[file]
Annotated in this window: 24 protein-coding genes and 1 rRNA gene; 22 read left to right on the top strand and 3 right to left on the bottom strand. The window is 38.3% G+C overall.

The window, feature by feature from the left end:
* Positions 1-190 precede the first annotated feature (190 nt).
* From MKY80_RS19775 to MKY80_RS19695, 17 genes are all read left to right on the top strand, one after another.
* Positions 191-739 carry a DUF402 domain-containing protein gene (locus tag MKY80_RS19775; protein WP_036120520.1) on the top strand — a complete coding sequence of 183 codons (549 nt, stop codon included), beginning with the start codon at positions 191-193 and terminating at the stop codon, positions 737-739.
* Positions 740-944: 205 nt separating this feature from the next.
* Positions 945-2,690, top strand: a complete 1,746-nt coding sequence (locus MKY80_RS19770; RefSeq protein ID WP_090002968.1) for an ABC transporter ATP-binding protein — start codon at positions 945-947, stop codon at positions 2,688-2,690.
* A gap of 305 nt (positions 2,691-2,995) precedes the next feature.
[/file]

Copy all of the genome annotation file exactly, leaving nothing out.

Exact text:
Annotated in this window: 24 protein-coding genes and 1 rRNA gene; 22 read left to right on the top strand and 3 right to left on the bottom strand. The window is 38.3% G+C overall.

The window, feature by feature from the left end:
* Positions 1-190 precede the first annotated feature (190 nt).
* From MKY80_RS19775 to MKY80_RS19695, 17 genes are all read left to right on the top strand, one after another.
* Positions 191-739 carry a DUF402 domain-containing protein gene (locus tag MKY80_RS19775; protein WP_036120520.1) on the top strand — a complete coding sequence of 183 codons (549 nt, stop codon included), beginning with the start codon at positions 191-193 and terminating at the stop codon, positions 737-739.
* Positions 740-944: 205 nt separating this feature from the next.
* Positions 945-2,690, top strand: a complete 1,746-nt coding sequence (locus MKY80_RS19770; RefSeq protein ID WP_090002968.1) for an ABC transporter ATP-binding protein — start codon at positions 945-947, stop codon at positions 2,688-2,690.
* A gap of 305 nt (positions 2,691-2,995) precedes the next feature.